Nwosu, has shown the ability to make great reads and find his way to the ball no matter where it is. He has a great motor and despite not being the fastest linebacker, always seems to be among the first to the ball. Honestly, I do not think he has been given as many looks with the first group as he should. There must be something Mason wants to see from him before he gets the chance and if that is the case he better show him.
Who gets the keys to the car?
If I were to pick who I wanted to run this offense moving forward, hands down it’d be Neal Burcham. By far, he has the most confidence in his own ability. He has developed enough trust with his receivers and he knows the offense better than any of the other QBs. Matt Davis was expected to push for the starting job, but he has been disappointing. He holds the ball too long and is inconsistent with his arm strength and accuracy.
Davis may be more athletic and mobile than Burcham, but Burcham is quick enough to survive if the pocket collapses. The bottom line is, Davis is not confident yet in this offense and Burcham is. If your quarterback doesn’t feel comfortable in the system, he isn’t going to perform well. Burcham had the best looking arm in camp, showed the most command of the offense, and by far looked the most confident behind center.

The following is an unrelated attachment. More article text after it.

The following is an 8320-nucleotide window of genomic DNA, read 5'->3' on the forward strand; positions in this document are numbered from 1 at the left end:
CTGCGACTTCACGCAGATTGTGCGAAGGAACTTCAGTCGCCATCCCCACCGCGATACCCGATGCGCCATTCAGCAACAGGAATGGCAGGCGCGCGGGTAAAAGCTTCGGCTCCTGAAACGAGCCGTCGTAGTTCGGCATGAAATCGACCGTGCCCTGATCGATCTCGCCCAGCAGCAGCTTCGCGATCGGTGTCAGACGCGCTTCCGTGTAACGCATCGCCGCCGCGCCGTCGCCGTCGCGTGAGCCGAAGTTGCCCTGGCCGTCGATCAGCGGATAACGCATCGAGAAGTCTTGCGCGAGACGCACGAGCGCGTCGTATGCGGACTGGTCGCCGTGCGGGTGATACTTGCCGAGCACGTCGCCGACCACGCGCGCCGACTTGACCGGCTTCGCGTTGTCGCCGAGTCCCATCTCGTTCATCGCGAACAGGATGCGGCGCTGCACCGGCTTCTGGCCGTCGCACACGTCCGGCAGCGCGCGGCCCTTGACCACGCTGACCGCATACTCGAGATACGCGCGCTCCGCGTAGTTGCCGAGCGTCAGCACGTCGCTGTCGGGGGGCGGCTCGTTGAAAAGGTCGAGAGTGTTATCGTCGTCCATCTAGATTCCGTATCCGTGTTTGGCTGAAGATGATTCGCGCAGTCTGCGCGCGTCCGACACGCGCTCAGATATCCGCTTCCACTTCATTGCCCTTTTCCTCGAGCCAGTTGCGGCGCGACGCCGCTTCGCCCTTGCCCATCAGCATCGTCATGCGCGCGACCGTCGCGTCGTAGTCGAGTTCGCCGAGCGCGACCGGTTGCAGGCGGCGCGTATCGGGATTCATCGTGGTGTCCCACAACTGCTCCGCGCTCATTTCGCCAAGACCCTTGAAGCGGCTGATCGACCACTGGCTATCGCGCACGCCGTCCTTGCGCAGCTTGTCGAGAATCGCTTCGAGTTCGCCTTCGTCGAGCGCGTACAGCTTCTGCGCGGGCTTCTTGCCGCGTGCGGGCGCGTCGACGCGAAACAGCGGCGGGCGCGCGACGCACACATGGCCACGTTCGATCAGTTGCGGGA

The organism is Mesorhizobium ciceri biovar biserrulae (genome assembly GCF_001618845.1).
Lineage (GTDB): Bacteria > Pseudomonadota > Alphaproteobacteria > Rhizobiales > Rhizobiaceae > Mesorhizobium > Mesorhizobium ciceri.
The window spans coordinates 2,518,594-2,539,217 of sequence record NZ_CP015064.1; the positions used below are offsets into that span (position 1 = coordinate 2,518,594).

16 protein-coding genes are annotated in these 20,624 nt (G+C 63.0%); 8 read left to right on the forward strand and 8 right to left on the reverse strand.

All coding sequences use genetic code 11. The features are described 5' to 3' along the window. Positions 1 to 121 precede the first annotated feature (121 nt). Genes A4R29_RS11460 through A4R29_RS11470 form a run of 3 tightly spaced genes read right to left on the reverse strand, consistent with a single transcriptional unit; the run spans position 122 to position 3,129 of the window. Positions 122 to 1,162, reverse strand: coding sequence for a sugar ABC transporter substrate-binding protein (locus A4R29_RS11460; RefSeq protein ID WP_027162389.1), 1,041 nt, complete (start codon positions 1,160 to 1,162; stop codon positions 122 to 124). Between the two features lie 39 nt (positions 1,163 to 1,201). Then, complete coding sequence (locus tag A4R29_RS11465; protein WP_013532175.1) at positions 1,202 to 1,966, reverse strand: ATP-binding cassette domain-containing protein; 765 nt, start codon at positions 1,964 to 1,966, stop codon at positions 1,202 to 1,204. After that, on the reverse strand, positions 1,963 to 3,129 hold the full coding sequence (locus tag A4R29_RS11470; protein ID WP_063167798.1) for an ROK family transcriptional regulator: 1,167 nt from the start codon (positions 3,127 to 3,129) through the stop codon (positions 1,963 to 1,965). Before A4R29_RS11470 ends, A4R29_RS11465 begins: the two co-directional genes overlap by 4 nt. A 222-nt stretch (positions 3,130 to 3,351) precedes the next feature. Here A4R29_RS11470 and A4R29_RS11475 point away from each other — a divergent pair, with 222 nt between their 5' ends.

Here are the keys Neal, just don’t scratch the paint.
Camp MVP: Darrion Richardson
Out of everyone I saw during camp, the player who had the most significant impact when he was on the field was Darrion Richardson. The second year safety made at least two big plays every single day. Whether it was an interception or knocking down a pass, Richardson was huge for the defense.
When he is on the field, he shuts down his side almost completely. If a ball is thrown more than five yards past the line of scrimmage on his side of the field, he is making a play. To me, it is very exciting to see a safety playing like Richardson. I think when you are trying to make a lot of turnovers (interceptions) you need a couple of things: 1) A good pass rush 2) at least average corners and 3) a couple of ball hawks at safety.
Richardson is about as hawk like as they come. When the ball is in the air, it’s like watching a hawk closing in on its prey in a high speed dive. He is fast. He is explosive. And he has a nose for the ball.
We are going to be seeing a lot of awesome plays being made my Darrion Richardson, and we will be saying his name a lot this year.